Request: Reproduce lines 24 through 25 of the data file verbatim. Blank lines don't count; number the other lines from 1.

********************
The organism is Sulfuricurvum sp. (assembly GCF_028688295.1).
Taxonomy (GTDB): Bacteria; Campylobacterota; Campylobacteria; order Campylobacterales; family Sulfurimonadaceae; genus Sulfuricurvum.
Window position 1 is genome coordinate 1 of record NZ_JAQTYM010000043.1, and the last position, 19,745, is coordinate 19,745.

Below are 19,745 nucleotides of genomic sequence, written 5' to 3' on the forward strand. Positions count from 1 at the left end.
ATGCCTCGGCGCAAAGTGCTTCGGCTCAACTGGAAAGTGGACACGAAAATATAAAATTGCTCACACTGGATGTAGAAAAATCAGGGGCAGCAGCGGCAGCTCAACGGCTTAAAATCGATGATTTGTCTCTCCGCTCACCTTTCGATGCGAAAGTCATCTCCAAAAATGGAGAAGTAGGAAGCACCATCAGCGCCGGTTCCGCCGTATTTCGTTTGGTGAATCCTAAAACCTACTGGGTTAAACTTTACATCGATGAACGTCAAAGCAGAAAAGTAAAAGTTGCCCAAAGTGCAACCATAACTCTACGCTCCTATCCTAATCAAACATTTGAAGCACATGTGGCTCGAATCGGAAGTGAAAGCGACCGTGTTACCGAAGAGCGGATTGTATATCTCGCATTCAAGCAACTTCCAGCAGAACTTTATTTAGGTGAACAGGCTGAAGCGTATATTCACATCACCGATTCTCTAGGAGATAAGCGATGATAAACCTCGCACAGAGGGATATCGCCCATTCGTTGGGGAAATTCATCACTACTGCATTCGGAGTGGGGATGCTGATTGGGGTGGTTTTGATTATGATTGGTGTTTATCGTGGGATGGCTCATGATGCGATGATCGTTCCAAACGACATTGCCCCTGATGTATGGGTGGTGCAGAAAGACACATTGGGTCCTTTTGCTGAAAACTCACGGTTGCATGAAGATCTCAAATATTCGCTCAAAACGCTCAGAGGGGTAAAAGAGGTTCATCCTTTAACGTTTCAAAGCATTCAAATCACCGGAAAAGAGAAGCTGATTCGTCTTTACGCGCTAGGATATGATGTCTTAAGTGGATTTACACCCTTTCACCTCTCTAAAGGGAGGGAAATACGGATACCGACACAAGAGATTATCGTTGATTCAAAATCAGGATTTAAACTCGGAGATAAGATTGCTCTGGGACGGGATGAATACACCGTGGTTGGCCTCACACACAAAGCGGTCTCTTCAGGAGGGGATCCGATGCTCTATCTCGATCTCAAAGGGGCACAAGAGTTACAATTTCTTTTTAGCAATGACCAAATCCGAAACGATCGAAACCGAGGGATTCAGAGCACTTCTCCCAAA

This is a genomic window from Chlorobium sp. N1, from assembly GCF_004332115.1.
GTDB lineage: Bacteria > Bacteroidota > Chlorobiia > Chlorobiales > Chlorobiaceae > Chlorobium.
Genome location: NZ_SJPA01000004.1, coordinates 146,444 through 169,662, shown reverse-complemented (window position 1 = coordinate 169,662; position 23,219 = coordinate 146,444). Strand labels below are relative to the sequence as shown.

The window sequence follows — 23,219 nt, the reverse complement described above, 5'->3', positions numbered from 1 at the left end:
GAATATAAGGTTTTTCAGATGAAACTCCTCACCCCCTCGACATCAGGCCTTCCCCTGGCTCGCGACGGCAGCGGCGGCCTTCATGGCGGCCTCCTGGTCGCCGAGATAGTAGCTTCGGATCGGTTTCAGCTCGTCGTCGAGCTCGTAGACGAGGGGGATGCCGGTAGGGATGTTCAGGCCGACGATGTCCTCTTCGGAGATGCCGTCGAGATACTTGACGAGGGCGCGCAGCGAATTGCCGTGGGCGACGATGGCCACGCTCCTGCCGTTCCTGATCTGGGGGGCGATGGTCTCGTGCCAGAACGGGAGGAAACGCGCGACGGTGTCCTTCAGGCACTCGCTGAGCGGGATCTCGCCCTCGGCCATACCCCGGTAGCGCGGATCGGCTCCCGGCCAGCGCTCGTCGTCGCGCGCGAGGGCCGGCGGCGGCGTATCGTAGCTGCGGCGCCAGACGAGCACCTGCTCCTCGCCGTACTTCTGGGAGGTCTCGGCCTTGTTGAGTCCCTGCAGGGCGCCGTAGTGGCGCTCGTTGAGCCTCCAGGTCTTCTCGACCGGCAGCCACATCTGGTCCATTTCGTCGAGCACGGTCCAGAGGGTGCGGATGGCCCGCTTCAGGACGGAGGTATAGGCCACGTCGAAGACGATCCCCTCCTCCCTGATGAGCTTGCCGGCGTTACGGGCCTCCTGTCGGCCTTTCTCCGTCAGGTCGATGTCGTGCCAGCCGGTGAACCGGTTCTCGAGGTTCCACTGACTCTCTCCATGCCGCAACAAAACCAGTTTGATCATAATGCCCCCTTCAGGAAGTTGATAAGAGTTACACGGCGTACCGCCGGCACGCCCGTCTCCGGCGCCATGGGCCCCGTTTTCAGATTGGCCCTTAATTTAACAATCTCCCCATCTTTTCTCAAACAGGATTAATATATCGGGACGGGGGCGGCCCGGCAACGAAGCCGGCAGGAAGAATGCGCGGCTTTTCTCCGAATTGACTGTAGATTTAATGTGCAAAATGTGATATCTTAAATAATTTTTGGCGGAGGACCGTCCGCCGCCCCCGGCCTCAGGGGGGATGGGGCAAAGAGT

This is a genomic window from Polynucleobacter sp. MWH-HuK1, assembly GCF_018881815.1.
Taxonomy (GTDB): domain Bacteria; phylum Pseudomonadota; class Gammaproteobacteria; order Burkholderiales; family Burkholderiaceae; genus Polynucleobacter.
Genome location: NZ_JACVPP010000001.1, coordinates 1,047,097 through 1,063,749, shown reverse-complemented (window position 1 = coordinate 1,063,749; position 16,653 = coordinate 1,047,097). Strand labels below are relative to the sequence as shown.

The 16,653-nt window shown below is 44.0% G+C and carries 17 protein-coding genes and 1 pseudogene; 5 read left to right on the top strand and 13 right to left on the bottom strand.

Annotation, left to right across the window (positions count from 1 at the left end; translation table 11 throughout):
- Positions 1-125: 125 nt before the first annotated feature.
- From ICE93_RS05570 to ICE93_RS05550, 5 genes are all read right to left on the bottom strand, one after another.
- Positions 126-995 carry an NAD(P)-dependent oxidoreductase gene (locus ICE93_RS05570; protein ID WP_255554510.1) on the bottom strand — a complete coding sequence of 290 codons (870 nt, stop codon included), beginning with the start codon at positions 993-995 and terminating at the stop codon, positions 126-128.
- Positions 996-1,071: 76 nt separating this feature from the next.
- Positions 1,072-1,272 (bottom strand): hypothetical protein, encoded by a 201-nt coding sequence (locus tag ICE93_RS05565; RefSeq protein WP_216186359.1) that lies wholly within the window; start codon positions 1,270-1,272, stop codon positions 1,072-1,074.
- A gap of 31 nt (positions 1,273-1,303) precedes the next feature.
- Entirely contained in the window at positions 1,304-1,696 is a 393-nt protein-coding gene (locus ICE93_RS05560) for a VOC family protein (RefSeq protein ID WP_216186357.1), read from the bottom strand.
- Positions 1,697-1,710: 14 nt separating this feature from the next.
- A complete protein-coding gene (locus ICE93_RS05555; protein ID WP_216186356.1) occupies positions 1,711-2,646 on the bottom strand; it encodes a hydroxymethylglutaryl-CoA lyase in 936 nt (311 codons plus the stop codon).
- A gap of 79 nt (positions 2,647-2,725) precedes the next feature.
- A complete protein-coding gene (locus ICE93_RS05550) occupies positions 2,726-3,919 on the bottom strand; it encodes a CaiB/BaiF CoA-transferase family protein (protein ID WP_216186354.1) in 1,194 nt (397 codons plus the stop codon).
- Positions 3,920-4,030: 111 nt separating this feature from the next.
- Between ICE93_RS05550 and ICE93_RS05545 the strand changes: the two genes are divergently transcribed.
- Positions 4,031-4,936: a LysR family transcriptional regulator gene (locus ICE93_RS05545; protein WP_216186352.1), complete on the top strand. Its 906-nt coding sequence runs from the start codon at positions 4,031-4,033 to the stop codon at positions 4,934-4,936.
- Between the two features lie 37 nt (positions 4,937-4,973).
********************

- A complete protein-coding gene (locus ICE93_RS05555; protein ID WP_216186356.1) occupies positions 1,711-2,646 on the bottom strand; it encodes a hydroxymethylglutaryl-CoA lyase in 936 nt (311 codons plus the stop codon).
- A gap of 79 nt (positions 2,647-2,725) precedes the next feature.